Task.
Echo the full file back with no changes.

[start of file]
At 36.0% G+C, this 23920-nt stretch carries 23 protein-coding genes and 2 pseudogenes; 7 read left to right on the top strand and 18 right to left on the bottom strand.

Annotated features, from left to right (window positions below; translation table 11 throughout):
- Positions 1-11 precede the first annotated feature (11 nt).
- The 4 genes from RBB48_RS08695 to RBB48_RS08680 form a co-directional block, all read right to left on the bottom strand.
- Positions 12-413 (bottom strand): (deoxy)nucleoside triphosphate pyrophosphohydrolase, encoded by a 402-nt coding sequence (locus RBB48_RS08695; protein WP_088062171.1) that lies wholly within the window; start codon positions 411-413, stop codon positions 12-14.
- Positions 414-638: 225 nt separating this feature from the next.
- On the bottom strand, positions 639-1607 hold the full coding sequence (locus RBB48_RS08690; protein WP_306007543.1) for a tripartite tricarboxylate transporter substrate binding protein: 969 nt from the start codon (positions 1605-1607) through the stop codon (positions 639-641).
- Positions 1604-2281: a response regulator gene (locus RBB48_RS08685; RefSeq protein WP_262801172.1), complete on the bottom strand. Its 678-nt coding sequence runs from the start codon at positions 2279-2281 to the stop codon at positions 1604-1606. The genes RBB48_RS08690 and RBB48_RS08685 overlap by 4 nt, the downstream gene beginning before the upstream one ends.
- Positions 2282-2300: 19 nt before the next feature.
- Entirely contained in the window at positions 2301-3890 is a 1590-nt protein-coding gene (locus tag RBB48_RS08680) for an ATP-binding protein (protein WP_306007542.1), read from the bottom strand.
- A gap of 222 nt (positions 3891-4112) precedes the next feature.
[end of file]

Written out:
At 36.0% G+C, this 23920-nt stretch carries 23 protein-coding genes and 2 pseudogenes; 7 read left to right on the top strand and 18 right to left on the bottom strand.

Annotated features, from left to right (window positions below; translation table 11 throughout):
- Positions 1-11 precede the first annotated feature (11 nt).
- The 4 genes from RBB48_RS08695 to RBB48_RS08680 form a co-directional block, all read right to left on the bottom strand.
- Positions 12-413 (bottom strand): (deoxy)nucleoside triphosphate pyrophosphohydrolase, encoded by a 402-nt coding sequence (locus RBB48_RS08695; protein WP_088062171.1) that lies wholly within the window; start codon positions 411-413, stop codon positions 12-14.
- Positions 414-638: 225 nt separating this feature from the next.
- On the bottom strand, positions 639-1607 hold the full coding sequence (locus RBB48_RS08690; protein WP_306007543.1) for a tripartite tricarboxylate transporter substrate binding protein: 969 nt from the start codon (positions 1605-1607) through the stop codon (positions 639-641).
- Positions 1604-2281: a response regulator gene (locus RBB48_RS08685; RefSeq protein WP_262801172.1), complete on the bottom strand. Its 678-nt coding sequence runs from the start codon at positions 2279-2281 to the stop codon at positions 1604-1606. The genes RBB48_RS08690 and RBB48_RS08685 overlap by 4 nt, the downstream gene beginning before the upstream one ends.
- Positions 2282-2300: 19 nt before the next feature.
- Entirely contained in the window at positions 2301-3890 is a 1590-nt protein-coding gene (locus tag RBB48_RS08680) for an ATP-binding protein (protein WP_306007542.1), read from the bottom strand.
- A gap of 222 nt (positions 3891-4112) precedes the next feature.